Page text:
Avoid and prevent mildew stains in the sauna

Mildew stains in the sauna are not only unsightly, but also a health hazard. Therefore, everything should be done to prevent this from happening in the first place.
So mildew stains and co. don't stand a chance

So mildew stains and co. don’t stand a chance

Due to the high humidity in the sauna area, so-called mildew stains occur comparatively frequently. At first glance, it is not always directly visible whether such a stain in the sauna is just an unattractive discoloration or whether there is already a mold infestation. In any case, the mildew stains should be immediately removed professionally and also over a large area. If there is a mold infestation in the interior of the sauna cabin, the sauna should not be used again until this health-relevant problem has been completely eliminated.

High humidity and heat promote the development of mold stains

If you maintain your sauna hygienically on a regular basis and thus keep it clean, you can safely avoid mildew stains in the long run. This does not necessarily require a great deal of effort; regular but effective care of the sauna cabin is already sufficient to prevent annoying mildew stains, with or without mold growth.

However, preventive care of the sauna not only helps against stains, but also naturally increases the service life of a sauna cabin. The high humidity, but also the alternation between hot and cold temperatures, make the inside of a sauna in particular susceptible to the development of stains.

With regular cleaning and disinfection, bacteria or stains don’t stand a chance

In an unkempt state, the sauna cabin thus quite quickly turns into an ideal habitat for harmful molds, bacteria, or other uninvited microorganisms. Stains are then not purely cosmetic, but rather already a health problem. But of course it doesn’t have to come to that.

Some areas are particularly susceptible to stains, and it ultimately depends on how often a sauna is used. Experience has shown that sauna benches and floors need to be cleaned and disinfected most frequently, and preferably after every single sauna session. This takes some effort each time, but pays off in many ways.

Clean sauna stones at regular intervals as well

In the case of sauna ceilings and walls, however, it has been shown that such frequent cleaning is not absolutely necessary. Here, a maintenance procedure every few weeks, depending on the use of the sauna, is sufficient. The sauna stones in the heater and, of course, the heater itself should not be left out of the cleaning process. It is often possible to see at a glance whether cracks are forming, or whether deposits or discolorations are visible. If the degree of soiling has reached a certain level due to staining or deposits on the sauna heater, it may even be necessary to replace the stones.

Fresh air supply, enormously important for removing residual moisture

It also depends on the behavior of the sauna guests themselves that staining can be avoided as far as possible. No one should enter the sauna cabin without first taking an extensive shower, as this can already prevent harmful germs from getting onto the wood. A sauna towel as large as possible as a base ensures during the sauna that no sweat got on the wood, which can also lead to ugly stains.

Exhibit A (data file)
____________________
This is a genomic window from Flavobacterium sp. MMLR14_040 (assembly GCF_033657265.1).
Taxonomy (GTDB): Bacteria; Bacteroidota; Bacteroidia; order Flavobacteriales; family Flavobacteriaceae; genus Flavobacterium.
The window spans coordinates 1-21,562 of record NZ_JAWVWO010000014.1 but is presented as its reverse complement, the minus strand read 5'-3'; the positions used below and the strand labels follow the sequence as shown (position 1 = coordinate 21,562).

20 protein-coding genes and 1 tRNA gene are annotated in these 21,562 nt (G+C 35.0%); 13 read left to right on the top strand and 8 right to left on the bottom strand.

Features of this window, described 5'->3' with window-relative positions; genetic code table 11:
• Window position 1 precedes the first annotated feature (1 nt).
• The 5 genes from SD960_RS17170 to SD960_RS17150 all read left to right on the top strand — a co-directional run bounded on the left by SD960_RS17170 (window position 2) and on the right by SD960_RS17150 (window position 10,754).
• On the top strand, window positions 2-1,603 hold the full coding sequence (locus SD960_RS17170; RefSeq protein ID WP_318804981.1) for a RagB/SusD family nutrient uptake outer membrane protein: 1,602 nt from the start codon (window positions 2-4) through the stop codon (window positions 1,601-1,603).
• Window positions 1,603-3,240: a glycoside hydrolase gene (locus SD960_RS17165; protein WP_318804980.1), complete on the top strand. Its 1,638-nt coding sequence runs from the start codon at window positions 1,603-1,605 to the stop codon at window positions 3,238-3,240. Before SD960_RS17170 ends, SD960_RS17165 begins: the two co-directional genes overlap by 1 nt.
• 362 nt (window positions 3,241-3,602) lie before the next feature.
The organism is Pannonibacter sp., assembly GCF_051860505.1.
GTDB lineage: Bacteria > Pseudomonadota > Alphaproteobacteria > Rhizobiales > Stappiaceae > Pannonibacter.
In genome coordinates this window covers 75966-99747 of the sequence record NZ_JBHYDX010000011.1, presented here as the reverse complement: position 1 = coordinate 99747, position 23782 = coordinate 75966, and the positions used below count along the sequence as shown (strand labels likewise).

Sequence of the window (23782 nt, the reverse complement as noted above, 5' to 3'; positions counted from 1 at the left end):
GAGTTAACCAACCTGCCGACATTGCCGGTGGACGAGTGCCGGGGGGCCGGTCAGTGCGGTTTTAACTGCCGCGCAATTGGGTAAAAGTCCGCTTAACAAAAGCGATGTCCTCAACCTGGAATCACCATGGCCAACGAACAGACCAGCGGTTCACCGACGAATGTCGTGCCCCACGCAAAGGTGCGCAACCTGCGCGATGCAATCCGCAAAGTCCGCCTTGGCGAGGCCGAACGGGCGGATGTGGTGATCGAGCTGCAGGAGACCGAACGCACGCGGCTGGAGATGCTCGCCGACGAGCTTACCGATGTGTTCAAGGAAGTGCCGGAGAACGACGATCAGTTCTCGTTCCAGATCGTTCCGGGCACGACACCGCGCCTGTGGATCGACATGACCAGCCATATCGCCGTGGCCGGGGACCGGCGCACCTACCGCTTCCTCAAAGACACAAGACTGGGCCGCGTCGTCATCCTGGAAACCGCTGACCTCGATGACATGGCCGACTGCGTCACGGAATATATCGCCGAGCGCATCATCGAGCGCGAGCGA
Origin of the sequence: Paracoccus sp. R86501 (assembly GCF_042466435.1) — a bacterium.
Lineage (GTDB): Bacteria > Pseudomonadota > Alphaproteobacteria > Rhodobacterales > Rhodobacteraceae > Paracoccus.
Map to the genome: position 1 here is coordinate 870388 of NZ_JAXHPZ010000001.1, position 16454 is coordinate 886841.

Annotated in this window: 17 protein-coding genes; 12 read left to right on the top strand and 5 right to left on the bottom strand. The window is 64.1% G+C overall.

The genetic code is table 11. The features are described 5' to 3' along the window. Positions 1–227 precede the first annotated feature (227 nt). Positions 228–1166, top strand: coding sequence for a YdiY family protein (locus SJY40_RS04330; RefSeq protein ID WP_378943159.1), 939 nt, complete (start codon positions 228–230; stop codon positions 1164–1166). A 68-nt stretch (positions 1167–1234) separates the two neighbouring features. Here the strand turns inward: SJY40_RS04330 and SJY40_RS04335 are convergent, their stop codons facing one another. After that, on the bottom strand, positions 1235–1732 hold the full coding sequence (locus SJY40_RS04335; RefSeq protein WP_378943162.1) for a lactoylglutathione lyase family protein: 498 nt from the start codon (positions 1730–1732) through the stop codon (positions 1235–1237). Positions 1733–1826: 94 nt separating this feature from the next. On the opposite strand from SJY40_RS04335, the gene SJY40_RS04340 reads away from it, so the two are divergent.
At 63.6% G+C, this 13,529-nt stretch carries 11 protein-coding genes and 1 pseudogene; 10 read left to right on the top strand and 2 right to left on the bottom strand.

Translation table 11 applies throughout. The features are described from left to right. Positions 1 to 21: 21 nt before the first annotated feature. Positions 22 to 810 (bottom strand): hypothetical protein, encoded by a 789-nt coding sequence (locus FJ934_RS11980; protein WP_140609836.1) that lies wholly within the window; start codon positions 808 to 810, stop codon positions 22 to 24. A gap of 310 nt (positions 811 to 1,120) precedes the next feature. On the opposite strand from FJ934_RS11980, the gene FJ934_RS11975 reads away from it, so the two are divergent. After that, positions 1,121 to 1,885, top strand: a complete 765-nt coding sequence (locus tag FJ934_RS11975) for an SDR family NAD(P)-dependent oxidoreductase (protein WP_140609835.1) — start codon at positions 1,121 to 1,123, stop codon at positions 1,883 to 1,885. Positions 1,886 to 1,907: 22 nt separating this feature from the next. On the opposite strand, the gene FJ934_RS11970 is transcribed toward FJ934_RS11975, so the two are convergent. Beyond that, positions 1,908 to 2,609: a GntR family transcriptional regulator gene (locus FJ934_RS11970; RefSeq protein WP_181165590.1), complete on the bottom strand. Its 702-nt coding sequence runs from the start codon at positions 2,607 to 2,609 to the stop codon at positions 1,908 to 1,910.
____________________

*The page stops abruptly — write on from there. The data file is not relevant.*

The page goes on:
Sauna slippers can also be cleaned and disinfected regularly, as this reduces the germ load. To avoid staining, a sauna cabin should be aired regularly. Thus, air exchange after a sauna session is important so that the interior of the sauna dries as quickly as possible.

Stain removal only with special cleaning agents

The sauna benches, which are particularly susceptible to stains, should be consistently wiped with a dry, clean and lint-free cloth after each sauna session. Afterward, please use another clean and damp cloth and wipe with it. This prevents discoloration and stains and increases the durability of the wood.

If the wood already shows unattractive discolorations, stains or residues, soft sandpaper or cleaning preparations specially developed for the interior of the sauna are suitable for cleaning. Conventional cleaning agents should not be used under any circumstances, as they could cause lasting damage to the sensitive sauna wood.

Conclusion

So, by regular and thorough maintenance, you can effectively avoid mold and other stains in the sauna. A clean sauna cabin is not only visually appealing, but also contributes to its longer life. Regular cleaning and disinfection prevents harmful bacteria and microorganisms from settling in the sauna. The sauna benches and floors in particular should be spotless after each sauna session, while other areas such as the sauna ceilings and walls require less frequent maintenance.

The sauna stones and stove should also be checked and cleaned regularly to prevent buildup and discoloration. To protect the wood from sweat and germs, it is recommended that sauna guests shower thoroughly before entering the cabin and use a large sauna towel as a base. In addition, good ventilation of the sauna after the sauna session is important to quickly remove residual moisture and promote drying.

If there are already stains or discolorations on the wood, they should be removed with special cleaning agents or soft sandpaper. Conventional cleaning agents should be avoided as they can damage the delicate sauna wood.

Thus, by careful and regular maintenance, you can ensure that mildew stains and other dirt do not stand a chance in the sauna. This not only creates a hygienic environment, but also improves the overall sauna experience. Enjoy a clean and pleasant sauna where you can feel completely at ease.